Friday, July 24, 2009

"Bien grande!"

That's what my dentist kept saying this afternoon but I couldn't open any wider. LOL Despite what some say about the size of my mouth, for dental purposes it could apparently stand to be a little bigger. Each Friday for the next three weeks this is what I have to look forward to -- my sweet dentist saying "Bien grande, Kim, bien grande!"

BTW, my dentist back in the U.S. had a small army working for him. There were dental hygienists, lab techs, dental assistants, a receptionist, bookkeeper... He always had an assistant right by his side, handing him tools and mixing up concoctions. My dentist here is a one-woman show. She answers the phones, handles the paperwork, does all the dental work BY HERSELF. Her entire office would fit into one room in my old dentist's facility. There are 4 chairs in a "waiting area", a not-very-big desk with two chairs in the "office", and one dental chair with accoutrements in the room where she actually practices dentistry. Maybe it's because she's young and just starting out. But if she chooses not to expand, I don't think that's a bad thing. What she's doing, and how she's doing it, works for her.

Anyway...

While I was at the dentist, Ivan was at a clinic having out-patient surgery on his knee. He's had problems since a bad fall while doing construction work in November of 2007, and it was getting worse. Sorta looked like he had two knees on one leg. LOL Sorry, hon, but you gotta admit, it did look a little funny.

Anyway, he went to the doctor two months ago and they aspirated the cyst that had developed but it immediately filled back up again. So today they removed the cyst. Which, contrary to the sonogram, was not just on the surface but had burrowed into a tendon, requiring much cutting and scraping today. Not an image I like to think about.

Nor is Ivan's description of the operating room. Dangling wires obviously repaired with electrical tape, old --and RUSTY -- equipment, and although we're assuming the room was clean, it had a rather dingy appearance. Welcome to nationalized healthcare.

The room is no reflection on the doctor though; Ivan's very pleased with his work.

It's been interesting to note some differences in medical care since we arrived. I want to preface this by saying: it's not necessarily BAD, just DIFFERENT.

Even though there is nationalized health care, many people have an auxiliary insurance so they can go to "private" clinics -- where the doctors might actually have tongue depressors and cotton swabs.

The process goes like this: you have to physically go and pay your monthly health insurance premium -- no sending in a payment by mail -- and then each time you have anything done, you have to take the doctor's order to the same office where you pay the premiums and get it approved and pay your percentage of it, then take that slip with you to the doctor or hospital. If it's just a regular doctor visit, you don't have to have a doctor's order; you just go to the office and tell them you need to see the doctor and pay your part (approximately $4 for a regular visit).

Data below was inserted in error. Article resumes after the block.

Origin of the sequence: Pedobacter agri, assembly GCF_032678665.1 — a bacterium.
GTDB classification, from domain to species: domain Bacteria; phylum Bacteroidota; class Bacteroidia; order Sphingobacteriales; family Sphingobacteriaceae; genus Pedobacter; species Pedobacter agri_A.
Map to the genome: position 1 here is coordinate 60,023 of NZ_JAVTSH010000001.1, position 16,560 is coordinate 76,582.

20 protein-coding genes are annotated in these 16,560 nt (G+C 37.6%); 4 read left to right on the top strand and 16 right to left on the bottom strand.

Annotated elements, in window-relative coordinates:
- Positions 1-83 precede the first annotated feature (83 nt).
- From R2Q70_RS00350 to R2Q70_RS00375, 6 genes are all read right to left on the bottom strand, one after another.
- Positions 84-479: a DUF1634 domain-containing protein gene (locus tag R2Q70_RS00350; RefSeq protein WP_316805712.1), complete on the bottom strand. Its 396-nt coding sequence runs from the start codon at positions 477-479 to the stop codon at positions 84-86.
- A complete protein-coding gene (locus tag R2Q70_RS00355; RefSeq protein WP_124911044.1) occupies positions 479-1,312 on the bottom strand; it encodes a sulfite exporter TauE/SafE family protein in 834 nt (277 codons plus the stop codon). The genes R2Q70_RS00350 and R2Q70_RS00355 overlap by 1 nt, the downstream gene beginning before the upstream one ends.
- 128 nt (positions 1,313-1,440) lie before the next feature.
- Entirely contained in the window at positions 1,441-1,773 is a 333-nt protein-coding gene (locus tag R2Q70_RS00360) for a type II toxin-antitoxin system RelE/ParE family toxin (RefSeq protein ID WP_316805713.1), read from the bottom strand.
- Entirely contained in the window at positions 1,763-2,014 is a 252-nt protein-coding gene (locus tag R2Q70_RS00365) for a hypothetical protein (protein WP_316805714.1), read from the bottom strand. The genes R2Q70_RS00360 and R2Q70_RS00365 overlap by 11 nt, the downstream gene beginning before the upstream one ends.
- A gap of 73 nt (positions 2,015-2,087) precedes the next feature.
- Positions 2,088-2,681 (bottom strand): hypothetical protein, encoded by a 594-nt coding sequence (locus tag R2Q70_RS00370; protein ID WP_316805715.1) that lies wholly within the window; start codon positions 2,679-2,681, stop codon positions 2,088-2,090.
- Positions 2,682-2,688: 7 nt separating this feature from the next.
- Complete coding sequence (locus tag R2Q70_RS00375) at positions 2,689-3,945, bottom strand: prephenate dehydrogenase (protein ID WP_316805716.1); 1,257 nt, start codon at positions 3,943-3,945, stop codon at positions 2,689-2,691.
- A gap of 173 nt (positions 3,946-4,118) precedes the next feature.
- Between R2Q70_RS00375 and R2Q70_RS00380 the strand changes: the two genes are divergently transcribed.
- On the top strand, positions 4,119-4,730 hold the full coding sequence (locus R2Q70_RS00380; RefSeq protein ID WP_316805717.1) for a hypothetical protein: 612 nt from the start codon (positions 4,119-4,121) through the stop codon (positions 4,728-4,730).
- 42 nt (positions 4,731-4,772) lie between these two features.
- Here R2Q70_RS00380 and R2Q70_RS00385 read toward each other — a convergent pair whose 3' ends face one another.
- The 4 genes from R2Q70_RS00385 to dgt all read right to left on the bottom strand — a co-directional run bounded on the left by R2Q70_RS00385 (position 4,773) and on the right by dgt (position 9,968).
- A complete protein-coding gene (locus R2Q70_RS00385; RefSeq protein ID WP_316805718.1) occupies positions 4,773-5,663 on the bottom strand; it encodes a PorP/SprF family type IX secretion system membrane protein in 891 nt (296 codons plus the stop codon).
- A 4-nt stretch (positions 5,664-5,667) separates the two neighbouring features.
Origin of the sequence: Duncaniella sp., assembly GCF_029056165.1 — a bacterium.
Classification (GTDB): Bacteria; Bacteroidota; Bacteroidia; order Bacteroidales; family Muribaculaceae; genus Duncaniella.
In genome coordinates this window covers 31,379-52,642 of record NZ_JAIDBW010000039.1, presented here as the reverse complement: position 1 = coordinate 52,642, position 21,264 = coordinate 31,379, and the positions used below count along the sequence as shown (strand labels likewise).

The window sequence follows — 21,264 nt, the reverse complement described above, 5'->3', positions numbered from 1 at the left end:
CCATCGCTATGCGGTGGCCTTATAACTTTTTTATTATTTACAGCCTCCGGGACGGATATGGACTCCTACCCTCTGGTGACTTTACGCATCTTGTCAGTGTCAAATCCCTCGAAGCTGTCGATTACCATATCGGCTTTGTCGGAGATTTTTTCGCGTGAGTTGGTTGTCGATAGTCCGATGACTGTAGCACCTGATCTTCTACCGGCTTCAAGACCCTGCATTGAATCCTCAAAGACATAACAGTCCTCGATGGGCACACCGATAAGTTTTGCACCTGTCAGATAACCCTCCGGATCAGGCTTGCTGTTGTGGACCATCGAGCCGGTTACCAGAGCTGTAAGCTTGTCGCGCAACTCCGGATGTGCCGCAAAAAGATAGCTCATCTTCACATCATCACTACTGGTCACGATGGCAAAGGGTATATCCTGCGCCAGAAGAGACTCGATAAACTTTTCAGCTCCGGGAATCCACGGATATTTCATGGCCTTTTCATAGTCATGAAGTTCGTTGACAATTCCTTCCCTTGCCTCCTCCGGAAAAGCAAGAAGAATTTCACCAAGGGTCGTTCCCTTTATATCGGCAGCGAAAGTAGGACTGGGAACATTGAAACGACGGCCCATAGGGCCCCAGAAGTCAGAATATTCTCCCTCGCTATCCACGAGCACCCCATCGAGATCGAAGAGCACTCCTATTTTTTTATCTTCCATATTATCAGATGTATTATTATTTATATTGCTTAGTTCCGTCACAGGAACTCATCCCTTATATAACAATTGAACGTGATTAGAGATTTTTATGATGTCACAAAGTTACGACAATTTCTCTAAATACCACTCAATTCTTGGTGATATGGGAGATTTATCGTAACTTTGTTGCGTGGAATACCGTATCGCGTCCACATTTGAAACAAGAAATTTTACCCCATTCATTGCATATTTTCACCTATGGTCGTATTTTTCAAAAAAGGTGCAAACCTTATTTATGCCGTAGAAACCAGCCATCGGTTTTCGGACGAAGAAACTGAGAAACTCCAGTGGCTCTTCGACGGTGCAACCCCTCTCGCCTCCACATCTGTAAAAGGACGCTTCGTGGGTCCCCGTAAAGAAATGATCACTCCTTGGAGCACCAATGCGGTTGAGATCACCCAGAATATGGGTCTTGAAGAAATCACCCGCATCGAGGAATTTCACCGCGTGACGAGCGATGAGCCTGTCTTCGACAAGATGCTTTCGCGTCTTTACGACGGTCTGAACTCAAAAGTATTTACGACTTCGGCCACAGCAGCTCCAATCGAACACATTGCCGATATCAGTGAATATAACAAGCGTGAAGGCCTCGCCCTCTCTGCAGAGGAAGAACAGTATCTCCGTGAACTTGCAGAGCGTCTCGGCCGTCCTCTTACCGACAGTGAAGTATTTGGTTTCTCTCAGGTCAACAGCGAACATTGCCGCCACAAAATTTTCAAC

Yes, prices are much, much lower. What we paid for Ivan's out-patient surgery is less than we'd pay for an office visit to the specialist in the U.S. (And remember, for that price we get the dangling wires and old, rusty equipment.)

While facilities and supplies might be lacking, doctors and nurses here are well trained and very professional. We've been extremely happy with the quality of care. Not that I want to spend any more time than necessary with them.

And what we have is so much more than a lot of others have in less developed parts of the world. I was reminded of that this week when the daughter forwarded a link about the ministry that "Uncle" Francis has in Uganda. [This brought to mind the hospital in Uganda that was, by Ugandan standards, quite nice but lacked certain amenities that Americans were used to...like windows (or even screens) in the window openings, running water and indoor bathrooms...]

Francis was interviewed last year by Daryn Kagan for the work he's doing: helping others acquire wheelchairs. We know Francis; he was also on staff at Kasana Children's Center the year we were there. He's got a big, tender heart and I just know you'll enjoy "meeting" him!

4 comments:

Mari said...

What an amazing story! It puts me to shame, when I think of all I have and what I do with it, compared to him.

2Thinks said...

Wow. A good reminder to be thankful for all we have so readily available to us here- I think.

Heidi

sara said...

this video was amazing!! Thanks for sharing it!

skoots1mom said...

heart4africa.org gonna pass that along to some i know

thanks for sharing this inspiring story..."When we are weak, then HE is strong!" amen & amen